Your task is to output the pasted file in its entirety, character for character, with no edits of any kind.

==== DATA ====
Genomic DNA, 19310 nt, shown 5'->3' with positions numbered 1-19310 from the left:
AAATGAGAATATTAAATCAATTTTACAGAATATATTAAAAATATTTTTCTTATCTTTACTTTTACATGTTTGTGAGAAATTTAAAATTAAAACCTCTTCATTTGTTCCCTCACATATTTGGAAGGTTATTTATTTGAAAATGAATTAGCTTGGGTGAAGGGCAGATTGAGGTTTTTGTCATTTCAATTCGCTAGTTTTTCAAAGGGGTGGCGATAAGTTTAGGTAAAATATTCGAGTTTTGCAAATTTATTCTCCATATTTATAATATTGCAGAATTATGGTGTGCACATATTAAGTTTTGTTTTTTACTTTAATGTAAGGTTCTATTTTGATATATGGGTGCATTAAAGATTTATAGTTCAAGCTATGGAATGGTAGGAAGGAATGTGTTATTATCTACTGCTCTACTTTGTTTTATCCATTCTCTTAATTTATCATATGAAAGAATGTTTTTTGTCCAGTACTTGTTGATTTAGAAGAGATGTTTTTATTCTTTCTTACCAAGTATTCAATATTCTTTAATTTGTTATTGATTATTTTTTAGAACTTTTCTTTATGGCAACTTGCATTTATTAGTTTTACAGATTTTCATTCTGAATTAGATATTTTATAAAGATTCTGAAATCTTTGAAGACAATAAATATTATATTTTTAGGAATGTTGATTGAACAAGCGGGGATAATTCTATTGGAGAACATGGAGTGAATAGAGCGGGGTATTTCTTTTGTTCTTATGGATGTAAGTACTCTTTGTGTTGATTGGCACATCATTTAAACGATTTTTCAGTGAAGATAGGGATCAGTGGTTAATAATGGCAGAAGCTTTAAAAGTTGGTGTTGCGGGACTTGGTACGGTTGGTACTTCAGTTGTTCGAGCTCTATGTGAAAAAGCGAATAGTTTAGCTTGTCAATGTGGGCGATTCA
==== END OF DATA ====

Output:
Genomic DNA, 19310 nt, shown 5'->3' with positions numbered 1-19310 from the left:
AAATGAGAATATTAAATCAATTTTACAGAATATATTAAAAATATTTTTCTTATCTTTACTTTTACATGTTTGTGAGAAATTTAAAATTAAAACCTCTTCATTTGTTCCCTCACATATTTGGAAGGTTATTTATTTGAAAATGAATTAGCTTGGGTGAAGGGCAGATTGAGGTTTTTGTCATTTCAATTCGCTAGTTTTTCAAAGGGGTGGCGATAAGTTTAGGTAAAATATTCGAGTTTTGCAAATTTATTCTCCATATTTATAATATTGCAGAATTATGGTGTGCACATATTAAGTTTTGTTTTTTACTTTAATGTAAGGTTCTATTTTGATATATGGGTGCATTAAAGATTTATAGTTCAAGCTATGGAATGGTAGGAAGGAATGTGTTATTATCTACTGCTCTACTTTGTTTTATCCATTCTCTTAATTTATCATATGAAAGAATGTTTTTTGTCCAGTACTTGTTGATTTAGAAGAGATGTTTTTATTCTTTCTTACCAAGTATTCAATATTCTTTAATTTGTTATTGATTATTTTTTAGAACTTTTCTTTATGGCAACTTGCATTTATTAGTTTTACAGATTTTCATTCTGAATTAGATATTTTATAAAGATTCTGAAATCTTTGAAGACAATAAATATTATATTTTTAGGAATGTTGATTGAACAAGCGGGGATAATTCTATTGGAGAACATGGAGTGAATAGAGCGGGGTATTTCTTTTGTTCTTATGGATGTAAGTACTCTTTGTGTTGATTGGCACATCATTTAAACGATTTTTCAGTGAAGATAGGGATCAGTGGTTAATAATGGCAGAAGCTTTAAAAGTTGGTGTTGCGGGACTTGGTACGGTTGGTACTTCAGTTGTTCGAGCTCTATGTGAAAAAGCGAATAGTTTAGCTTGTCAATGTGGGCGATTCA